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    I clamp right on the thick part of the dropper, where the seals and stuff are since enough of it sticks out to clamp there. I'd rather buy a new dropper than frame. Lots of people clamp on stanchion with a shop rag

  9. #9
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    guess that's the plan then, thanks! not enough exposed post under the stanchion to clamp there.
    ride fast...take chances...

  10. #10
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    Yea same dilemma with my Endo. I pull my dropper and insert an old seat post and clamp on that. Yea its a PITA, but not sure if its a good idea to put that kind of stress on the dropper
    kompressor

  11. #11
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    Its a pain with the internal droppers (I actually dislike them personally). But, yeah its the price you pay for progress. I guess there is a decision to be made about whether to clamp the stanchion or not. I usually clamp the seat post clamp and the head of the post where it abuts the rails. I leave the dropper down for this. When building the bike, I use a spare post. Anything is better than the top tube of a carbon frame.
    Regional Race Manager, Knolly Bikes
    Washington, Oregon, Montana, Idaho, Wyoming

  12. #12
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    i agree about the pressure on the dropper...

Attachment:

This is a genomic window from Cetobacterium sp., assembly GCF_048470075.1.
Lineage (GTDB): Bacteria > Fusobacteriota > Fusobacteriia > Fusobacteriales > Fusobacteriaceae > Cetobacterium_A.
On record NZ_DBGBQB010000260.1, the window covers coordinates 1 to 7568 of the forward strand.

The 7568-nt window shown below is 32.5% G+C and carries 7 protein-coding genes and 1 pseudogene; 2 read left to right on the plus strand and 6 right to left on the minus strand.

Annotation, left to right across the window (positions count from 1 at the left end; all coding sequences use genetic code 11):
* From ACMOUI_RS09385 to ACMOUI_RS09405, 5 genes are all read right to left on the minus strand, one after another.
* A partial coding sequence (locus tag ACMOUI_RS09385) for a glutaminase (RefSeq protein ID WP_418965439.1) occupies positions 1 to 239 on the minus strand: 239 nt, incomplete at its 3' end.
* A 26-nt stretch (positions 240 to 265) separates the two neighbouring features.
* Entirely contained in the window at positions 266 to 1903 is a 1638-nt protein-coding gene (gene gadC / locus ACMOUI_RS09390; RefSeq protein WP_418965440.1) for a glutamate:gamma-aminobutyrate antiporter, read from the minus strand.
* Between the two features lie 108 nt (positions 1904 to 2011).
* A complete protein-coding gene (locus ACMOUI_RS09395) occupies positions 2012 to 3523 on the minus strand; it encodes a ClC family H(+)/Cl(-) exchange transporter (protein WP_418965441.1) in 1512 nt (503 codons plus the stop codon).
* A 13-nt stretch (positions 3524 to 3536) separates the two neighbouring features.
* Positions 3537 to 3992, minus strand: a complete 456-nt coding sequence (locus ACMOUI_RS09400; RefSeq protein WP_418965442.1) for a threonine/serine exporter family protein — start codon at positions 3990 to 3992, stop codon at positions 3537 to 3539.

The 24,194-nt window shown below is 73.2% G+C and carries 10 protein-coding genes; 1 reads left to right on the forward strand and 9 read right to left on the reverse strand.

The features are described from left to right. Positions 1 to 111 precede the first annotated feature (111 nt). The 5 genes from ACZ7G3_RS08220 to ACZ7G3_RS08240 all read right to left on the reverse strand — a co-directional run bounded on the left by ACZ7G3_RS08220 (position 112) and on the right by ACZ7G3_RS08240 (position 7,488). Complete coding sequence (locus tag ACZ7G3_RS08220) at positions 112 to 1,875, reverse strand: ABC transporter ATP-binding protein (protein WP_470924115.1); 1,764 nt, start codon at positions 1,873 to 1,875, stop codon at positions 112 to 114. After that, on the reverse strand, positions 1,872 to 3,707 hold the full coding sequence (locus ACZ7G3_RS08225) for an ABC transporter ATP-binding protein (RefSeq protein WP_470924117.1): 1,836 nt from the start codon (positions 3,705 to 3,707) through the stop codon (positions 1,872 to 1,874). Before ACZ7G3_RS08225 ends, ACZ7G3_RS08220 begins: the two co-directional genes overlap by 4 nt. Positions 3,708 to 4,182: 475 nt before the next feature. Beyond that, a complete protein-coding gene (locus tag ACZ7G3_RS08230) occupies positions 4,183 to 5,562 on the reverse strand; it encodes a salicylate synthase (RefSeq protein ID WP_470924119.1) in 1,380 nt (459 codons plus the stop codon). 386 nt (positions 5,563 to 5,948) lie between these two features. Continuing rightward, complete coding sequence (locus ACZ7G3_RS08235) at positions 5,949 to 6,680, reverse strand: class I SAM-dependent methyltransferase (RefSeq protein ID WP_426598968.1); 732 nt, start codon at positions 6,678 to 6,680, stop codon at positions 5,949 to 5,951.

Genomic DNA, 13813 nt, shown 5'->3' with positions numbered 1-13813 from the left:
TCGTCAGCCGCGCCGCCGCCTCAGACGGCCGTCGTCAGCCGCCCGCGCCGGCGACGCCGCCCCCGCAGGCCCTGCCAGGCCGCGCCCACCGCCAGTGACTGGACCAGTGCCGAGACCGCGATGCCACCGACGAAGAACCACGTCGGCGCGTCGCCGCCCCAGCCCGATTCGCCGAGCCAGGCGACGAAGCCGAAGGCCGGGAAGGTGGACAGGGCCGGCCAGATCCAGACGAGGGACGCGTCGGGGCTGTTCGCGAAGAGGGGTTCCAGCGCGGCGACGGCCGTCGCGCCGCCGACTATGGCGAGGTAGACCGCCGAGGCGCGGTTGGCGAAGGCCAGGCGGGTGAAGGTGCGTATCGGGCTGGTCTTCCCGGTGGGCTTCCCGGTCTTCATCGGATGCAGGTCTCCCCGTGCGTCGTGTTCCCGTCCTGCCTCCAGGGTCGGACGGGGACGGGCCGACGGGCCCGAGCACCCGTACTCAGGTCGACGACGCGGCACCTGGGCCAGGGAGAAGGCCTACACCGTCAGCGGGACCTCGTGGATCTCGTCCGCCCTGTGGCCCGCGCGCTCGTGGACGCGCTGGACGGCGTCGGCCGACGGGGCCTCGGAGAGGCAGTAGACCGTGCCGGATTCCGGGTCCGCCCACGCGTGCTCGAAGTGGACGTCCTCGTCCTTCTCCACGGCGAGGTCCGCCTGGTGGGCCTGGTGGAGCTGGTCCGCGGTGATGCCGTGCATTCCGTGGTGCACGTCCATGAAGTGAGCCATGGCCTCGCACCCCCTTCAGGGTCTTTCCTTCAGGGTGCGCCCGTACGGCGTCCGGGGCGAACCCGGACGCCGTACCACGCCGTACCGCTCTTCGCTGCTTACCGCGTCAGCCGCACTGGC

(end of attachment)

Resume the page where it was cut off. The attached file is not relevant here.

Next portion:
ride fast...take chances...

  13. #13
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    I have 5 alloy Knollys, size small to large.
    Feedback Sports stand. I always clamp the top tube, clamp facing down, snug but not silly.
    The whole point for me is to make it convenient to work on my own bike. When it becomes a hassle just to put the bike in the stand, I stop fixing stuff. Then I'm riding a shitty bike, regardless of brand.

    For me to clamp the seatpost, I feel like the following steps would be necessary:
    1. Finally decide on the perfect height for each seatpost on each bike.
    2. Get a dremel or ice pick and score a line on the post so that moving it wouldn't result in the irritation of fiddling with my post height next ride. (see line 1)
    3. Switch to a QR seatpost clamp so that I can "Quickly Release" and slide my seat post up to make it clampable on the fat part that is safe to scratch.

    Dropper posts are the most finicky items on our bikes now. So to clamp down on the dropper post upper, thus creating a bunch of lateral loading and eventual scratching, seems like a guaranteed set up for more ride ending mechanicals. It also moves the clamping point further away from the bikes balance point, thus lengthening the lever arm and causing more issues with stand sagging and stand stability.

    I agree that internally routed droppers are not worth the hassle.
    Knolly Chilcotin
    Knolly Warden
    Knolly Podium
    Knolly Delirium

  14. #14
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    I've been clamping the dropper stanchion on all my bikes for years, never had a problem. Its not like the bike moves around a lot on the stand. When I'm done working I take it out. I have a scorpion stand and hangers for bike storage.